Within days, David knew something about each of us—he had learned some talking points to make us each feel more comfortable and included. I think he quickly learned that Jeff Gales has bad taste in music and obeys his wife Melissa incontrovertibly, that MaryLee Sherwood employs her retired kindergarten teacher skills when handling all of us, and that Skip Sherwood enjoys his daily medicinal Happy Hour. 

Glen Tart made sure David, and everyone else, knew that he is proud to be divorced for 52 years. (Sorry ladies.) I'm sure it also was obvious to Sir Wickie that certain members of our tour group have a broad definition of the word "lighthouse" and would take a picture of a lone and feeble light-bulb on a stick if it stood near the water. I'm not mentioning any names, of course.

With me, it was writing. Words fill my days, litter my desk, drive my dreams at night, distract me from other tasks, and provide me with an occasional, often meager, paycheck.  (Jon makes the livable income.) Writing is a source of joy, and it keeps me medicated like no pharmacy drug ever could. If I seem slightly sane, it's because I write.

David quickly picked up on that, especially after Jeff Gales told him I was the first runner up for the Nobel Prize for Lighthouse Literature and would be called upon to serve should the winner—Jeremy D'Entremont—not be able to complete his term, and that I was the poet laureate of the great city of Pharopolis, not to mention an occasional contributor to The Keepers Log, the polished and sometimes scholarly journal of the U.S. Lighthouse Society.

David, looking doubtful at first:  "Really? You write books? Real books?"

Elinor:  "Yes, real books."

David, looking surprised: "Really, you do?"

Elinor, smirking: "Yes. You know--cover, spine, open it up, read the print and look at the pictures, use a bookmark."

David, roaring with laughter: "I love that!"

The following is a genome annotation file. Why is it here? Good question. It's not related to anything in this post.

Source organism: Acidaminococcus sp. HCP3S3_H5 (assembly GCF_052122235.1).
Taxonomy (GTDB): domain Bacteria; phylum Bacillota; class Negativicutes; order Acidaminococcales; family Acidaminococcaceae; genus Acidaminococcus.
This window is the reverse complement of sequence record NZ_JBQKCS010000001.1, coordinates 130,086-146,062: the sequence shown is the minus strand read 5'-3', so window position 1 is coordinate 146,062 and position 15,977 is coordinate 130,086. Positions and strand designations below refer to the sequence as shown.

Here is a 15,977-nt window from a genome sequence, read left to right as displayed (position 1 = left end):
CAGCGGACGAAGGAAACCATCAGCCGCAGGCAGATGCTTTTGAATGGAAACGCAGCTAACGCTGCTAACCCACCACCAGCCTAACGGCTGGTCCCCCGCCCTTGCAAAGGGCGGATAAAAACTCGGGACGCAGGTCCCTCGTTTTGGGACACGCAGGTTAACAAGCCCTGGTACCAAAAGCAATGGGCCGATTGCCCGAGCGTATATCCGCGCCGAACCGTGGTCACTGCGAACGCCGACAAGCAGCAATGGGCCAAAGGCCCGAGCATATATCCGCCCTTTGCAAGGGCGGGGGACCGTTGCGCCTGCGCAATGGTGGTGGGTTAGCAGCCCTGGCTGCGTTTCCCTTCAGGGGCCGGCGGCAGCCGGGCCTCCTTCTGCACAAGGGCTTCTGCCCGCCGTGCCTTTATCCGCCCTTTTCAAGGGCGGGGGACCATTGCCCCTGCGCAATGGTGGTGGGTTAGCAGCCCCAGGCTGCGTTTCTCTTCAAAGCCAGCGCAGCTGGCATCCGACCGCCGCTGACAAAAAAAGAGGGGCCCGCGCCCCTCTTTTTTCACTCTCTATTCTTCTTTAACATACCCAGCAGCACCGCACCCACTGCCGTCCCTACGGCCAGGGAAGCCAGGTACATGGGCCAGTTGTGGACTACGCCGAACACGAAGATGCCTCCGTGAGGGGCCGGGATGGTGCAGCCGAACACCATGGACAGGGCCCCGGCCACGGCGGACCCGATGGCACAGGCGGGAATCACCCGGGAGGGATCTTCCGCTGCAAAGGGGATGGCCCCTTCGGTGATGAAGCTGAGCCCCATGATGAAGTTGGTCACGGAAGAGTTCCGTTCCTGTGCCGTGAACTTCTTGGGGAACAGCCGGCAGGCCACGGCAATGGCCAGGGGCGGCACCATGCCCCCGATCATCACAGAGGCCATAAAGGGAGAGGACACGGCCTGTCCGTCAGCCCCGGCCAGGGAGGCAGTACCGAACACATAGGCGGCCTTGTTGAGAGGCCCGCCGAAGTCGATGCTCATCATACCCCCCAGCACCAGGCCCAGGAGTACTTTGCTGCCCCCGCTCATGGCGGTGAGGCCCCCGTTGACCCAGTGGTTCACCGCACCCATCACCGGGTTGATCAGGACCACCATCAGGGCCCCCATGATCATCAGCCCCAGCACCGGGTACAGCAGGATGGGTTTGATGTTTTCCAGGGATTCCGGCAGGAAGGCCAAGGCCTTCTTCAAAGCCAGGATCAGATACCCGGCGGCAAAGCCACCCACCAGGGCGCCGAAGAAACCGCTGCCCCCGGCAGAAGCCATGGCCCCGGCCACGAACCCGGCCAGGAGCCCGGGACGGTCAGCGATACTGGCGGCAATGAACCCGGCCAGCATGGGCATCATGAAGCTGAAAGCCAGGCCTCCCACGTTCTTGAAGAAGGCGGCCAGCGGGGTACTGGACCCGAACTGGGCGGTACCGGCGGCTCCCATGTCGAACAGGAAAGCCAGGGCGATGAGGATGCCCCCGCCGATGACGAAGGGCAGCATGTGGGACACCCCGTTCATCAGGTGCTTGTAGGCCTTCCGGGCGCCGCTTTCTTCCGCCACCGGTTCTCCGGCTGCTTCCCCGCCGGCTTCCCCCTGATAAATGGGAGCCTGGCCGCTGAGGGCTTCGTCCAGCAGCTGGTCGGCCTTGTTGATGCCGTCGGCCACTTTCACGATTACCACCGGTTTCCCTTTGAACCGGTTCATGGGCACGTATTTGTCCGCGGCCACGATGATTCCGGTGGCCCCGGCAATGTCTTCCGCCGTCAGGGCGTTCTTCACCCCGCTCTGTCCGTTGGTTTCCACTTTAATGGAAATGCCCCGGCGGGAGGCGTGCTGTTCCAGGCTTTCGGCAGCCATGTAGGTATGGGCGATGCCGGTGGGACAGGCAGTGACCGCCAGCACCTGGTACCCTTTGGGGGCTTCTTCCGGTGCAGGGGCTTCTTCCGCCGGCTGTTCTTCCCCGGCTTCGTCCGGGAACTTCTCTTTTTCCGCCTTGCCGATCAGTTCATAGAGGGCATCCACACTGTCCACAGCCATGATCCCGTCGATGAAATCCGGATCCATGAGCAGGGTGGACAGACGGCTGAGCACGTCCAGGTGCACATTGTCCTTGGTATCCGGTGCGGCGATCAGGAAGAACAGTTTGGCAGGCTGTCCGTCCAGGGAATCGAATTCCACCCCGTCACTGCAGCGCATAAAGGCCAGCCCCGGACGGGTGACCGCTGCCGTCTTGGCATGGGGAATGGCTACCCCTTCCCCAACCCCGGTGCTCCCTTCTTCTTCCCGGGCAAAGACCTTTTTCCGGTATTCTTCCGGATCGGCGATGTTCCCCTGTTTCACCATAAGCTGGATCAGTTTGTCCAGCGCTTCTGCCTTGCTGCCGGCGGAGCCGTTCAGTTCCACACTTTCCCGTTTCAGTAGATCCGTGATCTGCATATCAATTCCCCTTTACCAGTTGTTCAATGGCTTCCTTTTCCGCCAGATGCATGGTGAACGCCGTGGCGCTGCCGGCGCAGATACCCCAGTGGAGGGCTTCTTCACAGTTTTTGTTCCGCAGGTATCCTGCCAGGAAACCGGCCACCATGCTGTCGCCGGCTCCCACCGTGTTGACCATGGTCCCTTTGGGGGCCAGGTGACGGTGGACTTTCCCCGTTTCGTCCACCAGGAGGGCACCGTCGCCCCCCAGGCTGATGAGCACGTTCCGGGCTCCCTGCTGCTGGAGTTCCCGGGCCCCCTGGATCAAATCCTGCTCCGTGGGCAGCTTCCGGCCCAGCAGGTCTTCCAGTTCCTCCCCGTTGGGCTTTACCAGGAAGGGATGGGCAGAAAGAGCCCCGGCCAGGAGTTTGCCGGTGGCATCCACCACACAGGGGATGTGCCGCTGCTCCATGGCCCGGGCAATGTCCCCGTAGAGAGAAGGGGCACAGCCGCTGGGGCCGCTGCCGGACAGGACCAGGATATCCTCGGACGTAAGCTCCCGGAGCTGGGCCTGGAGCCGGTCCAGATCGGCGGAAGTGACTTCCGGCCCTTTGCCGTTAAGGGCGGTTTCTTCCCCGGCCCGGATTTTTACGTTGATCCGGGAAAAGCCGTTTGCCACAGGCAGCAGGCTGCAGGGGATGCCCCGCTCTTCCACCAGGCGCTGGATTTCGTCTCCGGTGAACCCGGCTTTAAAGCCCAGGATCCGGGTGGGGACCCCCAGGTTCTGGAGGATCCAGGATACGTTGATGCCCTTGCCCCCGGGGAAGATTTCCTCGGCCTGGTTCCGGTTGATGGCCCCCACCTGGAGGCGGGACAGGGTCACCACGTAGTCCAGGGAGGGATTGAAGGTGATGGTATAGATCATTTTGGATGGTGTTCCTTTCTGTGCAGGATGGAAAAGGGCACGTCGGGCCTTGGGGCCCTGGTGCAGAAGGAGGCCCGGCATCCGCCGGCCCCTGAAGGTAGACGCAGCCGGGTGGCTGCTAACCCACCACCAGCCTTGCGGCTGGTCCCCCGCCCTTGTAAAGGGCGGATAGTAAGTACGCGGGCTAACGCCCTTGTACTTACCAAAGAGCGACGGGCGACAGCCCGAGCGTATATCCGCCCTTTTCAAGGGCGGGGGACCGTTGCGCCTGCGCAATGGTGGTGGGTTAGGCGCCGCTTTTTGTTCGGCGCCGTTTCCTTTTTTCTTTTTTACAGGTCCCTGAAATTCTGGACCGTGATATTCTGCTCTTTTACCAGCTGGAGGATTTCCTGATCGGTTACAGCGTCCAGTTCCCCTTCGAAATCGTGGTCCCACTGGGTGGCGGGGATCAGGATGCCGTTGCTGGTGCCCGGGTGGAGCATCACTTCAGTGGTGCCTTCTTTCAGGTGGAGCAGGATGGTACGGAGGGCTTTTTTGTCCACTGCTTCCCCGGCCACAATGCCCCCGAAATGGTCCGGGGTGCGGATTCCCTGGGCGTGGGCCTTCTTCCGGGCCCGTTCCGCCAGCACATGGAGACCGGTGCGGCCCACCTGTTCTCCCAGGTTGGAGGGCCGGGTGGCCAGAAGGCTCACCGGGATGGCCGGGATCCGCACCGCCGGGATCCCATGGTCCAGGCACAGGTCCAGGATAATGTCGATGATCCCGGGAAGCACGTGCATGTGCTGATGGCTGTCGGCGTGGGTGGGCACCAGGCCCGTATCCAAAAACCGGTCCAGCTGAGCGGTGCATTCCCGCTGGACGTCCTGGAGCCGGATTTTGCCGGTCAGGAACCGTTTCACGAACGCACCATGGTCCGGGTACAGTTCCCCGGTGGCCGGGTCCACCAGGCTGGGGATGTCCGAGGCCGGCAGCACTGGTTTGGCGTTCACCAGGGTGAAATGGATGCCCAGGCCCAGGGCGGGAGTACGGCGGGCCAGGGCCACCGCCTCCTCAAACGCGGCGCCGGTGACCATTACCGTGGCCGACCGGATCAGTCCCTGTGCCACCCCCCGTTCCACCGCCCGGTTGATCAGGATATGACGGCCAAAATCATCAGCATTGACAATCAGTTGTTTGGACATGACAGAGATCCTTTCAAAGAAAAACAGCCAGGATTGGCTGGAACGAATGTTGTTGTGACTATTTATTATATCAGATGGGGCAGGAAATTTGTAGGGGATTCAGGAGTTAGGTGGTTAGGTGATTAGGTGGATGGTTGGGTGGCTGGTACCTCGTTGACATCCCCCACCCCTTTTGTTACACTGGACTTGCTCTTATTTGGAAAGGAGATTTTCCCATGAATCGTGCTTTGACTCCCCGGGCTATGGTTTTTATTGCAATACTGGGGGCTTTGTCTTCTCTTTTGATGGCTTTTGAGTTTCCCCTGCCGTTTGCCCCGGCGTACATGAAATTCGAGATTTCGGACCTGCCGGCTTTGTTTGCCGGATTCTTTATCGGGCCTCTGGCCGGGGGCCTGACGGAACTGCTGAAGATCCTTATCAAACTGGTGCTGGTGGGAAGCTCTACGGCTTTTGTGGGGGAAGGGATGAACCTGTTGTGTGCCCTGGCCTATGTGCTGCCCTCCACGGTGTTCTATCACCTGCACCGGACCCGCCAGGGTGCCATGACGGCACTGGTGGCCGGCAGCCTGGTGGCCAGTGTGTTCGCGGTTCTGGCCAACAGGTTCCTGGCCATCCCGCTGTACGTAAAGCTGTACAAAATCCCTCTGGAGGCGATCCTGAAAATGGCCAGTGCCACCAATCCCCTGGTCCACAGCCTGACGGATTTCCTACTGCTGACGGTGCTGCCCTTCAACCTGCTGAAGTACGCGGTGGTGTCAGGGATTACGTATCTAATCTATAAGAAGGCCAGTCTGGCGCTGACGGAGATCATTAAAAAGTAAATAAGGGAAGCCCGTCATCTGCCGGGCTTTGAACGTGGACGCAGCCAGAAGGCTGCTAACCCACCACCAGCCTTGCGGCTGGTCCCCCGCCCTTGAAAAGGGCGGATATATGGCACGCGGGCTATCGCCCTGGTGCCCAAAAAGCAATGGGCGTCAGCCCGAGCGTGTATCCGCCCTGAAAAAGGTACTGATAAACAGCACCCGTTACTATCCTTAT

This Anglophile--moi-- couldn't wait to visit Scotland and England. They were among many countries still on my bucket list. I confess I've loved Scotland and longed to visit it since 1986 when a neighbor of mine in military housing, who was assigned on a submarine, visited Old Reekie at Holy Loch and kindly brought me a beautiful handmade plaid wool skirt. (Sorry to say it seems to have shrunk!) Another time, girlfriends and I rowed down the Mystic River in Connecticut and under the town's grated bascule bridge just as a parade was going over it. We wanted to see if the Scottish bagpipers were wearing undies. Sure enough, they were...except one, who sent us rowing upriver with fright. Such memories made Scotland all the more dear when I arrived there on July 10th.

I do soooooooo love Scotland!

I'm also a huge fan of Robert Louis Stevenson, as you read in my last blog post. He's affectionately known as RLS to his modern-day admirers. I know so much about him and his kith that I feel like a friend of the family.The Stevenson lighthouse engineers were incredibly skilled. The Bell Rock Lighthouse that RLS's  grandfather designed and built, can only be described as totally fascinating, an unbelievable legacy. I've written about the Bell Rock and the Stevensons many times in my books and articles. I'm pretty-much gone on all of them.

My favorite anecdote about the Bell Rock Lighthouse recalls a parade on the day the final granite block was delivered to Abroath, Scotland in 1810, ready to be shipped to Bell Rock and put in place—

The block was placed on a Woolwich Sling Cart pulled by a beautiful Shire draught horse named Brassey (spelled Bassey in some sources). She had done all of the mainland hauling work—2,835 sandstone and granite blocks—for the construction of the lighthouse and was beloved by the workers. Draught (or draft) horses, as you probably know, are strong, gentle, easily trained, and obedient. Before the advent of machinery, draught horses did the work pulling heavy loads. Shires are the biggest horses, some standing more than 17 hands (68 inches, measured from the ground to the withers, or shoulders).  Brassey was no exception.